Sunday, May 22, 2011

Gouda: Regular, Double Cream, Sheep, Goat and Aged

I've previously done some blogs dealing with Gouda in general and particularly goat Gouda and sheep Gouda. Before going into a cheese focus recently, and trying some more unusual cheeses, one of my favorite cheeses had been regular Gouda. 
It is very mild, but still quite flavorful, and has a wonderful smooth flavor. Real comfort cheese. I could sit down and eat a block of it. I regularly take it on backpacking trips where it will keep for several days and offer some calories and good taste at a time when it is needed. Gouda, which originated in Gouda, Holland, is one of the most recognized and loved cheeses in the world. 
The Netherlands are the largest exporters of cheese in the world and Gouda is over 60% of the Dutch cheese production. As I've started to learn more about cheese, I've come to see how different kinds of milk (cow, sheep and goat) can greatly impact the taste and texture of cheese, as well as aging. So to experiment with that a little bit, I bought a bunch of different kinds of Gouda to eat at the same time and really get a comparison. I did this on my own, with Judy, and then tonight, with a group of eight people at our home (as well as some other cheeses). Everyone concurred with the above assessment of regular Gouda and the comment was made that it was "safe," as in a good cheese to use anytime which anyone would like. Regular Gouda is made from cow's milk. It is yellow and has a few tiny holes in it.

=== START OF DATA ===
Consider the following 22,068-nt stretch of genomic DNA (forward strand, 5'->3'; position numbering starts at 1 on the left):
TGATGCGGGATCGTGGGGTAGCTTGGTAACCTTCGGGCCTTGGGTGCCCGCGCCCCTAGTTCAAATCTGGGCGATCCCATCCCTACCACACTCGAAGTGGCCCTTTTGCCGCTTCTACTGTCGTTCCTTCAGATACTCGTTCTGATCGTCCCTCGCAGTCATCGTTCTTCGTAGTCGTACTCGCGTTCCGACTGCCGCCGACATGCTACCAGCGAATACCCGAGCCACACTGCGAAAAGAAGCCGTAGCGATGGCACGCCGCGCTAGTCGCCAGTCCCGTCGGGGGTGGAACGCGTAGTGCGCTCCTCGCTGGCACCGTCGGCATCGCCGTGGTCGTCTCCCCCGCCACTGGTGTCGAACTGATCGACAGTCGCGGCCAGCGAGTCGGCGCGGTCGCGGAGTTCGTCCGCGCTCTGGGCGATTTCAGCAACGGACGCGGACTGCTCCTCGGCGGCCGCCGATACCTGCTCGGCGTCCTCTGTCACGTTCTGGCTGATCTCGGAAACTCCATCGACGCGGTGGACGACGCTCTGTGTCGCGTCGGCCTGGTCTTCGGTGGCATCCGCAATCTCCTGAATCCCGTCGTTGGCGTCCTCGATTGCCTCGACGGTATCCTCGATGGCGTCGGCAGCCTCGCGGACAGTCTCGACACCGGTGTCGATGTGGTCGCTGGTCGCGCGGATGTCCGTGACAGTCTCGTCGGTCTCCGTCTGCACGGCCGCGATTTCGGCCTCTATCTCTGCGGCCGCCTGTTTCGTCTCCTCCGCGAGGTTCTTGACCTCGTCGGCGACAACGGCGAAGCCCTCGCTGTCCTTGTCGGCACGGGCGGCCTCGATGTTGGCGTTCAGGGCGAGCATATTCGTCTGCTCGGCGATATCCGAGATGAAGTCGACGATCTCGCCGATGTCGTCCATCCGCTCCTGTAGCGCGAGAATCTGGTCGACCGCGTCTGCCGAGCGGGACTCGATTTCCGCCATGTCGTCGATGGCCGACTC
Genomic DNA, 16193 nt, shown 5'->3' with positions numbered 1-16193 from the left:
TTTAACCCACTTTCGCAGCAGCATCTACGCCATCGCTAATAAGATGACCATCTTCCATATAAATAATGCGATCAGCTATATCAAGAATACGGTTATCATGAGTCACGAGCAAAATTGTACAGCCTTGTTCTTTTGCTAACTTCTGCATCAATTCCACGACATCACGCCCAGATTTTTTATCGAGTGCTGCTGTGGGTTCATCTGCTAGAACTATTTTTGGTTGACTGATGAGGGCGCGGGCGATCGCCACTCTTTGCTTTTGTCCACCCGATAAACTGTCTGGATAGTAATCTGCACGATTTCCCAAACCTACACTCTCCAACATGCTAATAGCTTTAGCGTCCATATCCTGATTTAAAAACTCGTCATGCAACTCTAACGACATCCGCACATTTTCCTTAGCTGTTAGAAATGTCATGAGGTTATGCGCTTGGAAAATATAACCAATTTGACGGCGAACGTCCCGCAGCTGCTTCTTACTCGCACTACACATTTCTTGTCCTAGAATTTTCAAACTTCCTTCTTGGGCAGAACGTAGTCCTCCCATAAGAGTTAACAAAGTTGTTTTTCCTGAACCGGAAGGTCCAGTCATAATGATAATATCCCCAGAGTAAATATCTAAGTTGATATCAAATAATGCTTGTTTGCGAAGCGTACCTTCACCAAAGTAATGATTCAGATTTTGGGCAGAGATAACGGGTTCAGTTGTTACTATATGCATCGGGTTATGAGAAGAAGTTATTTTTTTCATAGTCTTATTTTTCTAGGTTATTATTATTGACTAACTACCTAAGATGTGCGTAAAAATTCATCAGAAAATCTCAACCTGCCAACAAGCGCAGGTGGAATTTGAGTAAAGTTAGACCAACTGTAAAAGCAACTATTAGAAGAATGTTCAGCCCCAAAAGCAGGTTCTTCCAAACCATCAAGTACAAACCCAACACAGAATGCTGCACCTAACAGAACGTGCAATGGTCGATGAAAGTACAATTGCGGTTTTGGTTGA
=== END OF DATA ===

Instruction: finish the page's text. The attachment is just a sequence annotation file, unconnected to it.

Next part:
The milk is cultured and heated until the curds separate from the whey. About ten percent of the mixture is curds which are pressed into circular molds for a few hours. The cheese is then soaked in a brine  solution which creates a rind and improves the taste. After the salt soaks in, the cheese is dried for a few days before receiving the wax coating. It ages for about four to six weeks. In the Netherlands, Gouda is made with a yellow wax (or paraffin) coating and Edam is made with a red wax coating. However, for export, all Gouda exported to the U.S. has a red wax coating. 
The wax coating keeps the Gouda from losing moisture, halting the aging process and preventing the formation of mold while it is shipped and stored. Then we tried double cream Gouda, which is made in Staphorst, eastern Holland, where locally it is called Room Kaas. 
It has a yellow wax rind, instead of the red. 
For double cream, the solid material has a butterfat content between 60% and 74% (the average cheese has a butterfat of 40% to 45%). However, because 50% to 70% of cheese is water, the actual fat content for the entire cheese is less than half of the butterfat content. To be called "triple cream," a cheese must have a butterfat content of at least 75%. I liked the double cream Gouda much more than the regular Gouda. It was a little softer, had a little stronger taste, with a bit more bite or catch to it. 
Judy felt it almost had a little of a cheddary taste to it. In our group of eight, it was universally liked.